Housing News

The Case of the Contract-Done Deal Lag

Some data can predict the market, some actually become limited.

The National Association of Realtors releases its Home Sales Index monthly. Last December, the South and the Midwest regions worked their way up despite the lingering drought in the market. April’s seasonally adjusted inched by 6.7 percent to 90.3, far exceeding analysts’ forecasts. The last impressive performance was recorded in October 2001, when pending sales rose 9.2 percent.

The index basically tracks signed contracts to purchase existing homes. Because contracts serve as the bases, the actual deals come in fruition after six to eight weeks. In other words, the index can provide a close approximation of real sales. These sales are considered sold or a sale that has been closed. In contrast, the Pending Home Sales Index is based on a sale that is listed as pending since the contract has been signed but the transaction hasn’t been closed yet.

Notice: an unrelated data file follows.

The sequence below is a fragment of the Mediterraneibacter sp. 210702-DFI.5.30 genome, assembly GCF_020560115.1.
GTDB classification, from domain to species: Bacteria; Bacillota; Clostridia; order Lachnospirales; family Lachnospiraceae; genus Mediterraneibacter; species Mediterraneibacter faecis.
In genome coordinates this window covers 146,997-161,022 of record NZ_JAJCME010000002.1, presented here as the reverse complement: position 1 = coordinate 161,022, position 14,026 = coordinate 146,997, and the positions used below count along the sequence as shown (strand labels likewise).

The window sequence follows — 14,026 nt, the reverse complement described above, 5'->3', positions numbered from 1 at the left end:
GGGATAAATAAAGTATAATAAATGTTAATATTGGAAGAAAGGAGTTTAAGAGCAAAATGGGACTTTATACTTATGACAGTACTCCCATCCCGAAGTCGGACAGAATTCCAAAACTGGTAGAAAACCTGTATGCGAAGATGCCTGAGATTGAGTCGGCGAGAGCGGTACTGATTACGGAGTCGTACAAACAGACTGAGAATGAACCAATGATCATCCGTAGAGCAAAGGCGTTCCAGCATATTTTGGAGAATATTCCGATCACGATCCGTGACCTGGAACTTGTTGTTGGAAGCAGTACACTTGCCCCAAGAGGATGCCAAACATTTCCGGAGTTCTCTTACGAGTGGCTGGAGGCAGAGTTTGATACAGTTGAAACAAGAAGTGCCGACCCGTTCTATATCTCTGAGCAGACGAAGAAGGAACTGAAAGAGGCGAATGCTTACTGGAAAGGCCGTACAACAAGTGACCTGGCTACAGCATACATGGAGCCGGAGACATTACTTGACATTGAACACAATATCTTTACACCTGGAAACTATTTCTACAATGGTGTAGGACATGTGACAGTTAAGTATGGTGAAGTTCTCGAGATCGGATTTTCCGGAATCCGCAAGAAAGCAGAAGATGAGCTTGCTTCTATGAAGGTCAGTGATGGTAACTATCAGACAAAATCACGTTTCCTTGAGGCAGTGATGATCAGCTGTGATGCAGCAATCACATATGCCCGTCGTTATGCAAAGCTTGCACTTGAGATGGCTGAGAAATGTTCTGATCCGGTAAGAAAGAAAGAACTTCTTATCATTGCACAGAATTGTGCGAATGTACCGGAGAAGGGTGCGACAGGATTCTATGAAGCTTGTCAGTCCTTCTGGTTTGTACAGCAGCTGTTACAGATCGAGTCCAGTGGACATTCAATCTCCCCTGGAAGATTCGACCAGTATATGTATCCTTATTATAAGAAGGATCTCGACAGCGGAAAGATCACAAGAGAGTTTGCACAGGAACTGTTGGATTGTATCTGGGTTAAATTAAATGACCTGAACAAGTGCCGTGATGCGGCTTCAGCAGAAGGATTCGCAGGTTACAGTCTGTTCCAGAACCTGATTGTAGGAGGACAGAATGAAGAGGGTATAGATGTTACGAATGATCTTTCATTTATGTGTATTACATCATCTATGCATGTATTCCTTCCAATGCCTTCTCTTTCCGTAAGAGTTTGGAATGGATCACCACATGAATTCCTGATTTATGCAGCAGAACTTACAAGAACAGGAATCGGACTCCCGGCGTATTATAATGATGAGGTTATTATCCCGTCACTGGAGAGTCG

Such lag has certain implications. First, when the market deals with a very shaky economy, the data won’t be a good measure of the forecasted closed deals. Some buyers may retreat from the transaction within the next two months and it could very well distort the projection. Other factors that can affect include rising mortgage rates, layoffs, difficulty in financing deals with lenders and other things that can pressure buyer confidence away from the market.

Second, those who have immediate needs for actual sales but have to rely on the said data need to always distinguish between deals that have been announced and those that were actually closed. It should be always taken into consideration. When the market has home prices that are taking too long to stabilize and the economy is in shambles, we can only hope that those who signed the contract won’t budge from their positions.

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